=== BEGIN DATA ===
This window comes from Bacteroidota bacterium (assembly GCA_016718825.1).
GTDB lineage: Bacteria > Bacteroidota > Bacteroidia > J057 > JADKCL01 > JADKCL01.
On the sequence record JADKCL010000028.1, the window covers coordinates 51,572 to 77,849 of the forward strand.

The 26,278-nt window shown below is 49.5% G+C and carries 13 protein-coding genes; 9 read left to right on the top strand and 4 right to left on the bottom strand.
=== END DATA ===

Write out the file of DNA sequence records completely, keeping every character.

This window comes from Bacteroidota bacterium (assembly GCA_016718825.1).
GTDB lineage: Bacteria > Bacteroidota > Bacteroidia > J057 > JADKCL01 > JADKCL01.
On the sequence record JADKCL010000028.1, the window covers coordinates 51,572 to 77,849 of the forward strand.

The 26,278-nt window shown below is 49.5% G+C and carries 13 protein-coding genes; 9 read left to right on the top strand and 4 right to left on the bottom strand.